The Japanese government should do more to support older workers in the country, with almost half of the workforce set be aged 50 and over by 2035, a think thank has suggested.
In a recent report, the International Longevity Centre UK (ILC-UK) explains how 79% of Japanese people aged 50-64 were employed in 2018, and if trends continue, claims that 47% of the workforce could be aged 50+ within 13 years.
Older people are also dominating consumer spending in Japan, with more than three in five Yen in the economy spent by older households in 2015.
Furthermore, those aged 65 and over spend 12 more hours a year volunteering and caring for loved ones in their household than people at other ages, on average. If remunerated, this would equate to 1% of GDP – just under a third of what Japan spends on education.
However, the report argues that older people’s contributions could be much higher with better support for healthy ageing and longer working lives. Looking at the G20, the research reveals that older people work more, spend more and volunteer more in countries that spend more on health.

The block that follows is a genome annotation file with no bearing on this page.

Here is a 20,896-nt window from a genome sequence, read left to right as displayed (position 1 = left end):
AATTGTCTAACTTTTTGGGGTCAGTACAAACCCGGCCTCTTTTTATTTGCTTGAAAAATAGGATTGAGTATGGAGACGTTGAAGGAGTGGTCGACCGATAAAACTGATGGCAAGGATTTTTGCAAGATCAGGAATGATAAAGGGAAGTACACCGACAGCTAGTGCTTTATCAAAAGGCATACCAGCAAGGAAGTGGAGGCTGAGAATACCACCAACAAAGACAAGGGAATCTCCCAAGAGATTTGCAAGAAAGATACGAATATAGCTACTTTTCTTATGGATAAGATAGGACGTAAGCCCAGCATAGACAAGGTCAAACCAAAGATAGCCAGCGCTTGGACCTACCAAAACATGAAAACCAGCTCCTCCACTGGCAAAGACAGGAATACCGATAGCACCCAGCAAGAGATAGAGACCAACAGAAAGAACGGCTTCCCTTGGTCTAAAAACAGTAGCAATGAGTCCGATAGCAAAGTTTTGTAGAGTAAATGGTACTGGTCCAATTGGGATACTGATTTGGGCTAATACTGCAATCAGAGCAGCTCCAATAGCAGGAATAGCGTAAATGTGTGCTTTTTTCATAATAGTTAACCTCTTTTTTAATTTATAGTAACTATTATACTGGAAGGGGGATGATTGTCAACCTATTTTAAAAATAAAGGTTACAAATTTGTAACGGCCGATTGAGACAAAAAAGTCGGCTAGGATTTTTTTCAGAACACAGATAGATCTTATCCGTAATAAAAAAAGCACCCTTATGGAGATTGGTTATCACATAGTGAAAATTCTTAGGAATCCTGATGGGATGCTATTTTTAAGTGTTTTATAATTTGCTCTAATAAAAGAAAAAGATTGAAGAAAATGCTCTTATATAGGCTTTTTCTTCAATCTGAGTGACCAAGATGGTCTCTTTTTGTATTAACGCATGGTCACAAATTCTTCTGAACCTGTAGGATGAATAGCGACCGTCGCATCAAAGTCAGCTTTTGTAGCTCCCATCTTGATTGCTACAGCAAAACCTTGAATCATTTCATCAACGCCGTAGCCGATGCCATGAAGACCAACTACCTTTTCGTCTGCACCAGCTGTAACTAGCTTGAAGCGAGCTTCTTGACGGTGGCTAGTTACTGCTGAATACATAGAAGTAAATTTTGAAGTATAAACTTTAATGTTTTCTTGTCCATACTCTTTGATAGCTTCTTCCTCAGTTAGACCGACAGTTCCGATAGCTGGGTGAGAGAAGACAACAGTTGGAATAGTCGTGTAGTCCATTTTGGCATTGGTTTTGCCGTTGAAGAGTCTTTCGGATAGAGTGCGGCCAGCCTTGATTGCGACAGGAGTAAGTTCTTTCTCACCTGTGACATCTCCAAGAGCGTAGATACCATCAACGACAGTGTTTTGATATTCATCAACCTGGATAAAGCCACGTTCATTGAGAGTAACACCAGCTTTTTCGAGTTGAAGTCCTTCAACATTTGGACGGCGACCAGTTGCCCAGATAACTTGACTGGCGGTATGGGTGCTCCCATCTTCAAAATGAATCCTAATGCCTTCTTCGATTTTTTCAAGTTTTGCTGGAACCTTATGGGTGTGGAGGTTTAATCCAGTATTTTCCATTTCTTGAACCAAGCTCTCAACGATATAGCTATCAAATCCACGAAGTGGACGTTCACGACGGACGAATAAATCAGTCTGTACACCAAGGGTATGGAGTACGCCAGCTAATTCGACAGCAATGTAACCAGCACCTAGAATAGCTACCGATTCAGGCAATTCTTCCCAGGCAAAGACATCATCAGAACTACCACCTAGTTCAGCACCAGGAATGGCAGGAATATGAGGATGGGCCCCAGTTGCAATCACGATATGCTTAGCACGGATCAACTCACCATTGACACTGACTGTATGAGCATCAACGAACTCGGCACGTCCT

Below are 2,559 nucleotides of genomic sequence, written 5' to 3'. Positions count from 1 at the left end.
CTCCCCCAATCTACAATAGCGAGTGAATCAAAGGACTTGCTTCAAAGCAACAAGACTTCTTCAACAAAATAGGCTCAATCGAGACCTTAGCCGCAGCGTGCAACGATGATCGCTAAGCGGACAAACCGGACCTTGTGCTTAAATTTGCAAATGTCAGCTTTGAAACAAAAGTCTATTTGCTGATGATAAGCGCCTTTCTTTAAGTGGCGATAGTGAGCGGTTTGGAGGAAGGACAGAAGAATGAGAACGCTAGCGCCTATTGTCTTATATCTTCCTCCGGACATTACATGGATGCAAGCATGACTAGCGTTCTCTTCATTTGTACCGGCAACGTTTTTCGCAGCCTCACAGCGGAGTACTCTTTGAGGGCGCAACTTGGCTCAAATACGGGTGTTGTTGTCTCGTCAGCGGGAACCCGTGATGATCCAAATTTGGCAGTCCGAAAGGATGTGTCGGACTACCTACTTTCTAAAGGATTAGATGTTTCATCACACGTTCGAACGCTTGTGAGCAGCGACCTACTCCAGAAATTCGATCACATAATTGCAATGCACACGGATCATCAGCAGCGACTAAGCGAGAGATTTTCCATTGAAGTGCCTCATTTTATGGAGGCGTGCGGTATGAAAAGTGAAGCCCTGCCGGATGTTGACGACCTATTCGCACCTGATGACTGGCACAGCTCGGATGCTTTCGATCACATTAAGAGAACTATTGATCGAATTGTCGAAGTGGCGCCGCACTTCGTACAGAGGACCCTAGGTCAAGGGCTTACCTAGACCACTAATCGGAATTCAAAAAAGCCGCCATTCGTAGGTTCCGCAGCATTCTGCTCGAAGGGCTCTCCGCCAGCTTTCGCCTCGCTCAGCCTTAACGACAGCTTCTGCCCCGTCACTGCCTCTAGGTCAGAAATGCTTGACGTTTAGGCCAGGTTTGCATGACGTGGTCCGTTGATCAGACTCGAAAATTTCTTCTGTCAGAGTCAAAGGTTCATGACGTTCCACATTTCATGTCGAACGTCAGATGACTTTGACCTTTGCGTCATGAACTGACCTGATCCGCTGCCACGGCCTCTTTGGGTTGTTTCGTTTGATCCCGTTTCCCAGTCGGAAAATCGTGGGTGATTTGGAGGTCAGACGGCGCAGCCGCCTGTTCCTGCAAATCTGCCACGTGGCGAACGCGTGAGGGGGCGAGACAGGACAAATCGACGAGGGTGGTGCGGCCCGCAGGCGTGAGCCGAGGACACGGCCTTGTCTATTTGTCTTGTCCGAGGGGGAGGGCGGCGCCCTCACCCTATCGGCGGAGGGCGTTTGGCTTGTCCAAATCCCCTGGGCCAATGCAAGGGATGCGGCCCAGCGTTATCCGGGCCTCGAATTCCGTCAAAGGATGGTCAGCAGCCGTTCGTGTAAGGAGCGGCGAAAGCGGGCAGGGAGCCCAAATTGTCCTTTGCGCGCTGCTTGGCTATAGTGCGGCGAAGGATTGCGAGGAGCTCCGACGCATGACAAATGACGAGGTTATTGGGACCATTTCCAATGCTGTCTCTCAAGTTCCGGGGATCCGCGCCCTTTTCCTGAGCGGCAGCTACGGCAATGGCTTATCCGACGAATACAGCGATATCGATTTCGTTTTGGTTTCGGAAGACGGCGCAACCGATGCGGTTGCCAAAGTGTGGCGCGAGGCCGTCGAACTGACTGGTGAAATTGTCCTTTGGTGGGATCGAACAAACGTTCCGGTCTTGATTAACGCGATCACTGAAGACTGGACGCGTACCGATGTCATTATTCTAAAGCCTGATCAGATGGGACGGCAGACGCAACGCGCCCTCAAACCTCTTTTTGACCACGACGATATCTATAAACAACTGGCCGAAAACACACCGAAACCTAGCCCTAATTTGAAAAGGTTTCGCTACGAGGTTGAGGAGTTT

“Given the speed at which Japan is ageing, there is an opportunity for the government to position itself as a global leader in responding to the impacts of an ageing society,” said David Sinclair, chief executive of ILC-UK.
“We need to support people to stay healthy throughout their lives, strengthen incentives for older workers, ensure good job and training opportunities and promote better work choices for workers throughout their careers.”
Japan is one of the few ‘super-ageing’ societies across the world, with 47% of the population already aged 50 and over, which is set to increase to 54% by 2035.
ILC-UK's report also highlights how increasing preventative health spending by just 0.1 percentage points is associated with a 9% increase in annual spending by people aged 60+ in the G20, and 10 more hours of volunteering from each person this age.
It calls on the Japanese government to invest more in preventative health interventions, such as vaccinations, screenings and management of disease, alongside greater support for older people’s paid and unpaid contributions.
“The COVID-19 pandemic has created an exceptional opportunity for society to further prioritise health and act to support older people,” Sinclair continued.
“Amidst the devastation it has caused, it has shown us how our economies are linked to health and exposed the dangers of under-investing in prevention. Let’s use this shift in mind-set to commit the funds today that we’ll need to realise a longevity dividend tomorrow.”
Image credit: iStock
Author: Chris Seekings